NEW YORK (CNNMoney.com) -- Charities, companies, individuals and celebrities across the U.S. have been rallying together in the aftermath of the 7.0-magnitude quake that rocked Haiti last Tuesday, and their efforts are paying off.
As of Thursday evening -- nine days after the earthquake struck -- over $355 million in donations had been raised for relief efforts, according to the Chronicle of Philanthropy, a newspaper covering nonprofit organizations. The estimate is based on a survey of 35 charities contributing the largest amounts of money to Haiti.
"You've got a bad economy and a disaster outside of the U.S.," said Stacy Palmer, editor of the Chronicle of Philanthropy. "It makes sense that lots of people gave to the Katrina disaster in the U.S., but to give outside of the U.S. like this is remarkable, especially at a time with 10% unemployment."
The real question is whether this surge of giving will continue.
Within four days of the crisis alone, over $150 million was raised toward Haiti relief. The response was even greater than that of Hurricane Katrina, for which $108 million was raised during the same period of time, the Chronicle of Philanthropy found. But as of eight days, Haiti donations were trailing behind Katrina's impressive $580 million by about $275 million.
"Americans may lose interest in Haiti sooner than they did for Katrina," said Daniel Borochoff, president of charity watchdog group American Institute of Philanthropy.
While Borochoff said he expects that giving will pick up as new problems in Haiti are reported, it will be easier for Americans to distance themselves from the crisis as time passes.
Charities: The American Red Cross has raised the most money, with nearly $147 million in donations as of Thursday, the Chronicle of Philanthropy said.
Partners in Health had received more than $25 million by Monday, and the U.S. Fund for UNICEF had raised $22.5 million as of Tuesday.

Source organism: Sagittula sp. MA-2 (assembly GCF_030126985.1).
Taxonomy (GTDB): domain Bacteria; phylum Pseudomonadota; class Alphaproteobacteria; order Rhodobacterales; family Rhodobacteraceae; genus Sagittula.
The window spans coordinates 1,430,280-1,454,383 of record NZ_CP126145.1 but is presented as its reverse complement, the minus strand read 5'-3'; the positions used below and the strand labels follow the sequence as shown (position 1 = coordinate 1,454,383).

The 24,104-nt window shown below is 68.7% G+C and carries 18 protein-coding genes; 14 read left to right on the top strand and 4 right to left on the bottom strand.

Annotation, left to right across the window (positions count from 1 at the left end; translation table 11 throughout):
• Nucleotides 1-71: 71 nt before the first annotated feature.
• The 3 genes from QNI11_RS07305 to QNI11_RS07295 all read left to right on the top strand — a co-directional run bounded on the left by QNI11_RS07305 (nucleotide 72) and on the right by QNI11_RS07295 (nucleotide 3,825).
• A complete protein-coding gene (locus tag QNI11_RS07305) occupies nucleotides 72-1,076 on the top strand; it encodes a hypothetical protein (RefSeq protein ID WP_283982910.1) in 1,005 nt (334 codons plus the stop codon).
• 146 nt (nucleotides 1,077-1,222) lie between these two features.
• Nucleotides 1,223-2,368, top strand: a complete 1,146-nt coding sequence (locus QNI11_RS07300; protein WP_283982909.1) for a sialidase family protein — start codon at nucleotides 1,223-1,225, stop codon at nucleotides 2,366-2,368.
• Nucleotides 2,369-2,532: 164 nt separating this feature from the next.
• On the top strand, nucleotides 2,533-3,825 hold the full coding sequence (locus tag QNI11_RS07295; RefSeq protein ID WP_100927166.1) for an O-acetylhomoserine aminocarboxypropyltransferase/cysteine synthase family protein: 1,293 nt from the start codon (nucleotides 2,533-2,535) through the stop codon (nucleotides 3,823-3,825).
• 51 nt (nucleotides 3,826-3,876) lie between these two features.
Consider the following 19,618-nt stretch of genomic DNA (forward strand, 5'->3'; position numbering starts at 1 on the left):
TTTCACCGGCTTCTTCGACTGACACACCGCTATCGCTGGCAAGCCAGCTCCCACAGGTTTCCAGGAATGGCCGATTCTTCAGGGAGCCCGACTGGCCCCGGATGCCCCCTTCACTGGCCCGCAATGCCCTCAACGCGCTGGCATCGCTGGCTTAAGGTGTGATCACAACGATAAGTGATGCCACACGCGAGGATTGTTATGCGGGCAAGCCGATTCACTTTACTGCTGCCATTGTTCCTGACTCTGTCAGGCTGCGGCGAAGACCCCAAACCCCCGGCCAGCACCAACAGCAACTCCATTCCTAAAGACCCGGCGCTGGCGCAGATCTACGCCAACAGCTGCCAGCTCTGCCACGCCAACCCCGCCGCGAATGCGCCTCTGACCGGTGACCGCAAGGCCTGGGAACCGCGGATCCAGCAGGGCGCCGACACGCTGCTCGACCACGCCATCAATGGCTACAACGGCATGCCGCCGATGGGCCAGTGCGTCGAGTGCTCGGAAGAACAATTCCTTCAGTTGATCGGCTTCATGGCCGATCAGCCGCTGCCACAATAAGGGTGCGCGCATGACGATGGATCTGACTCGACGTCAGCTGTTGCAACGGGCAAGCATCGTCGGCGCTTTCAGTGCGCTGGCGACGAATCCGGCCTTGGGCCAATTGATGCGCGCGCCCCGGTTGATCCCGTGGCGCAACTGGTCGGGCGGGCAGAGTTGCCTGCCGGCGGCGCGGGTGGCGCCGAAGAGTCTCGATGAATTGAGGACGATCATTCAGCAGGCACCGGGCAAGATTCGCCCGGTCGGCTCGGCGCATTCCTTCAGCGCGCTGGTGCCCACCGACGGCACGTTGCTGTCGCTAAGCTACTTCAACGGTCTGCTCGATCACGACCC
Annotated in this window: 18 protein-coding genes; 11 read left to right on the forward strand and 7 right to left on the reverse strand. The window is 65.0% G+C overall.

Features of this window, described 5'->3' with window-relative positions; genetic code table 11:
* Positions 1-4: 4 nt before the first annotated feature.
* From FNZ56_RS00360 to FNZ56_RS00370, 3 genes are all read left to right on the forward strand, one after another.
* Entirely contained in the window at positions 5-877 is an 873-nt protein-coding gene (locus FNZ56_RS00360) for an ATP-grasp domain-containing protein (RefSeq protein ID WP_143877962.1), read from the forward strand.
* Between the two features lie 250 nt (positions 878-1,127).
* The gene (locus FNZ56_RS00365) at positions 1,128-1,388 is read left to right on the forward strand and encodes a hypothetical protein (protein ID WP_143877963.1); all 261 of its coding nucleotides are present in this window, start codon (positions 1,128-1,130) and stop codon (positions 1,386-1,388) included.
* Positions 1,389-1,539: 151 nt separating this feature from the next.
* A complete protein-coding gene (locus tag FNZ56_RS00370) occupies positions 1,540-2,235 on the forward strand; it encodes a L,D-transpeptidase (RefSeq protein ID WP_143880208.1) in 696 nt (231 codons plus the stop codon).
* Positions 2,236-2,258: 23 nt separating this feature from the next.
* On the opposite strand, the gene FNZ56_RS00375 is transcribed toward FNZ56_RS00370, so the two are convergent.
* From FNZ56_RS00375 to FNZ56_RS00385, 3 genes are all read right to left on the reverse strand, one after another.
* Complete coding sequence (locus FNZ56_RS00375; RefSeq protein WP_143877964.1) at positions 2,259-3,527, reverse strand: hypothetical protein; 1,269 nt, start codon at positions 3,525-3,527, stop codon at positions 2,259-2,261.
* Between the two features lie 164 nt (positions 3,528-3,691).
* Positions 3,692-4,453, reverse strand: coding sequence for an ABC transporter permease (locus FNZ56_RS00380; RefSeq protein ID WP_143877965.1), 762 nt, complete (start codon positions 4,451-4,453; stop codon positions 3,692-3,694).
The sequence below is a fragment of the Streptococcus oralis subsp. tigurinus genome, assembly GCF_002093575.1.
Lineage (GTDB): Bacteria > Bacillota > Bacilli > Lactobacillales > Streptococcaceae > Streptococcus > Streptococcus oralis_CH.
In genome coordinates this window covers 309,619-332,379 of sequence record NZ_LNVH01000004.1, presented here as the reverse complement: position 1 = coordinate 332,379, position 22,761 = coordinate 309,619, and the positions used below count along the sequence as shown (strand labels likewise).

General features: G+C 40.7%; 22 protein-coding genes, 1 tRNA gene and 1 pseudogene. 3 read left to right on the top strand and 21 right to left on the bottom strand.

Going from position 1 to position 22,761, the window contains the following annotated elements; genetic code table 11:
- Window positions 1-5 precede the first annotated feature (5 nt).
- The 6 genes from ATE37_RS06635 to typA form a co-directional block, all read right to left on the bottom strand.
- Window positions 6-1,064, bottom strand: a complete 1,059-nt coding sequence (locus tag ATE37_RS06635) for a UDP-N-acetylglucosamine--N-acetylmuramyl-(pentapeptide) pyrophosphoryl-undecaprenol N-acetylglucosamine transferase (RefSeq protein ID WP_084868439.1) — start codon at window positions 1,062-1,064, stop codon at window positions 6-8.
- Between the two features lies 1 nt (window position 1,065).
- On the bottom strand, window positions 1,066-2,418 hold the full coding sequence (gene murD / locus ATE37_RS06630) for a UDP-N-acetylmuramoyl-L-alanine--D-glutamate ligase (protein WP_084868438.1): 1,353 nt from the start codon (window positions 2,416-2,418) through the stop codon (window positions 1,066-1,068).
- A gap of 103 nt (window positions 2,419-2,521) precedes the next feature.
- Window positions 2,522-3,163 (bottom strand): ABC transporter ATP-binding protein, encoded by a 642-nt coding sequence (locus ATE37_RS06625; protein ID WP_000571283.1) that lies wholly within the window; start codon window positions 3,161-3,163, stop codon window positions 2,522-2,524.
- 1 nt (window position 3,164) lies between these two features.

Catholic Relief Services had brought in $17.4 million in gifts and pledges by Wednesday, according to the Chronicle of Philanthropy, rounding out the top four in the survey.
Other charities surveyed by the Chronicle of Philanthropy including the William J. Clinton Foundation, World Vision U.S., Save the Children USA and Oxfam America had all received more than $8 million as of Thursday.
Text and online donations: Stacy Palmer, editor of the Chronicle of Philanthropy, estimated that about half of all donations have been online contributions.
"That's the fastest way of getting money in," she said. "And most people feel comfortable giving online at this point."
As of Wednesday, more than 60% of donations received by the American Red Cross had been online contributions and 15% to 20% were made through its text campaign, said spokesman Roger Lowe.
The American Red Cross has received more than $26 million in text donations, and the organization brought in more than $500,000 an hour during the Saturday and Sunday NFL games because of its pre-game and in-game promotional messages ("text HAITI to 90999") featured on FOX and CBS, he said.
Other groups encouraging cell phone subscribers to send text donations to aid Haiti include The Salvation Army, The American Society for the Prevention of Cruelty to Animals, Feed the Children and World Land Trust.
"Technology is making it easier for resources to flow to smaller charities with direct ongoing projects in Haiti..." said Stacie Mann, spokeswoman for online donation system Network for Good, "..organizations that can have a big impact as emergency response turns into rebuilding."
Corporate giving: Big businesses are chipping in too. As of Thursday, U.S. corporations had pledged more than $100 million to relief efforts.
Forty-four companies -- including General Electric (GE, Fortune 500), Amgen (AMGN, Fortune 500), Microsoft (MSFT, Fortune 500) and Coca-Cola (KO, Fortune 500) -- have pledged $1 million or more apiece, according to the U.S. Chamber of Commerce.
American Red Cross said Tuesday that 15% of its total donations had been corporate gifts.
Star power: Hollywood is stepping up as well, with numerous stars at Sunday's Golden Globe Awards sporting yellow, blue, and red ribbons to support Haiti relief, and urging viewers to donate.
During a star-studded Larry King Live two-hour special Monday night, Haiti: How You Can Help, CNN viewers donated nearly $9 million to both UNICEF and the American Red Cross.
George Clooney, Wyclef Jean and Anderson Cooper are slated to host a fund-raising "Hope for Haiti" telethon on MTV Friday, and donations will go to Oxfam America, Partners in Health, Red Cross, UNICEF and the Yele Haiti Foundation.
"Celebrity telethons do a lot," said Palmer. "It's really important to give right now, and things like this are very motivating."
Along with A-list celebrities, Bill Clinton and George Bush are also taking action. The two former presidents announced Saturday that they will work together to raise money for the cause, and the Clinton Bush Haiti Fund has raised $12.7 million as of Wednesday, according to the Chronicle of Philanthropy.
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